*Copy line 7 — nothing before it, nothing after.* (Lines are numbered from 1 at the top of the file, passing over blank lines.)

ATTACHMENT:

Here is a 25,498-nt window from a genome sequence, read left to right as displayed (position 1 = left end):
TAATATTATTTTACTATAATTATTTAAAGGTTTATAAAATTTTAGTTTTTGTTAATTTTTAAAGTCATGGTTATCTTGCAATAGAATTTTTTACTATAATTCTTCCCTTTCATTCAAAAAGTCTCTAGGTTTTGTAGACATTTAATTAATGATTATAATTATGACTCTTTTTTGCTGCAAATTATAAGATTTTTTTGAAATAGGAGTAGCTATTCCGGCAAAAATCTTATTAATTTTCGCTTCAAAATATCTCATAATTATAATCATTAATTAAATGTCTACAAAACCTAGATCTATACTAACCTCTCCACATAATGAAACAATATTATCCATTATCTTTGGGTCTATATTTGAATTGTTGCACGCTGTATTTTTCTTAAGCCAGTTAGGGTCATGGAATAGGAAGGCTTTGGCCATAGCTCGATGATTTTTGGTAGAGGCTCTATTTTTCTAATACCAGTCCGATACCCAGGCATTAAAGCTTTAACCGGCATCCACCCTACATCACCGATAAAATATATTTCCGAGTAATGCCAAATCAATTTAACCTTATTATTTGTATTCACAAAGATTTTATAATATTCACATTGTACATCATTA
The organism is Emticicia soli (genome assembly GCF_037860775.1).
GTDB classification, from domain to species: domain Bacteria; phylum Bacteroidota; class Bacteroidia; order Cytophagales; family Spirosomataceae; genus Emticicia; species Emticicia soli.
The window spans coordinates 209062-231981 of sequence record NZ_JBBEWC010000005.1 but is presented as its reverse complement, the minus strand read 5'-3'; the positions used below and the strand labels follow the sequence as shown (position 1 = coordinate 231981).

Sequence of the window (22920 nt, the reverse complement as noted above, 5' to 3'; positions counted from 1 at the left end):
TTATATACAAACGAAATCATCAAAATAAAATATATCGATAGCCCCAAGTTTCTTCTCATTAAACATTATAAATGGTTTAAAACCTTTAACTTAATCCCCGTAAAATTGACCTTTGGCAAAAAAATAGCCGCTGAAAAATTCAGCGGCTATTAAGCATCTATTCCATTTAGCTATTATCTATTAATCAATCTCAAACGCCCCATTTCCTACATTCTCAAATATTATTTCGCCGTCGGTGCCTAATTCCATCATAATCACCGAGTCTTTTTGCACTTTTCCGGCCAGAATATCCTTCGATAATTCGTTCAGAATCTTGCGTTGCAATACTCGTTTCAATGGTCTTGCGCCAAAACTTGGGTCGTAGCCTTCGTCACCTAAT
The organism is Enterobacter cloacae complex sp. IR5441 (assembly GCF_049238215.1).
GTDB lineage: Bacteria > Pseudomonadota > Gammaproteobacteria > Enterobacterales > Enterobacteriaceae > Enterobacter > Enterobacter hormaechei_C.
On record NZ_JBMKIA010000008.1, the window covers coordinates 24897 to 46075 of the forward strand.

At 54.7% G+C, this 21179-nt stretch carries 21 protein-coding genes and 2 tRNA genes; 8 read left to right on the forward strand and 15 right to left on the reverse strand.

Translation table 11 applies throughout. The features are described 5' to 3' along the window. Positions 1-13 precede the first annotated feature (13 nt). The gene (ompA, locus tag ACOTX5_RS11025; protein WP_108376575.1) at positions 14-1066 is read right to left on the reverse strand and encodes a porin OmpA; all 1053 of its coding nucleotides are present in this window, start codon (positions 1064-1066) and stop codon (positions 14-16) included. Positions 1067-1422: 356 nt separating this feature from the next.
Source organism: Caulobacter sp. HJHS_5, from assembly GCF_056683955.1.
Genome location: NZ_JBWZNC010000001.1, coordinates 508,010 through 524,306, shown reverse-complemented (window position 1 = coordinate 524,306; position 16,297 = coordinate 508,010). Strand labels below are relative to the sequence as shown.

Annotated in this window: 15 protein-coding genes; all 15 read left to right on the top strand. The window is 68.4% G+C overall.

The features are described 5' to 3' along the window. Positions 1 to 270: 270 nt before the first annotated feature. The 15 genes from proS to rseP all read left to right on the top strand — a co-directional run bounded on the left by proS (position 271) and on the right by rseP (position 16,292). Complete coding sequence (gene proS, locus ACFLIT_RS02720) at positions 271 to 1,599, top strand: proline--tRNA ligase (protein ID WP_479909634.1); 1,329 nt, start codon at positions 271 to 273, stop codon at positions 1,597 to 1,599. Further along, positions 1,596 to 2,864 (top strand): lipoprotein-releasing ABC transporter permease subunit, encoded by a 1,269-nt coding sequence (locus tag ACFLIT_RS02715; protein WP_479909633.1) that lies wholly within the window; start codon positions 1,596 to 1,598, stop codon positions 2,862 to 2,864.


TTATATACAAACGAAATCATCAAAATAAAATATATCGATAGCCCCAAGTTTCTTCTCATTAAACATTATAAATGGTTTAAAACCTTTAACTTAATCCCCGTAAAATTGACCTTTGGCAAAAAAATAGCCGCTGAAAAATTCAGCGGCTATTAAGCATCTATTCCATTTAGCTATTATCTATTAATCAATCTCAAACGCCCCATTTCCTACATTCTCAAATATTATTTCGCCGTCGGTGCCTAATTCCATCATAATCACCGAGTCTTTTTGCACTTTTCCGGCCAGAATATCCTTCGATAATTCGTTCAGAATCTTGCGTTGCAATACTCGTTTCAATGGTCTTGCGCCAAAACTTGGGTCGTAGCCTTCGTCACCTAAT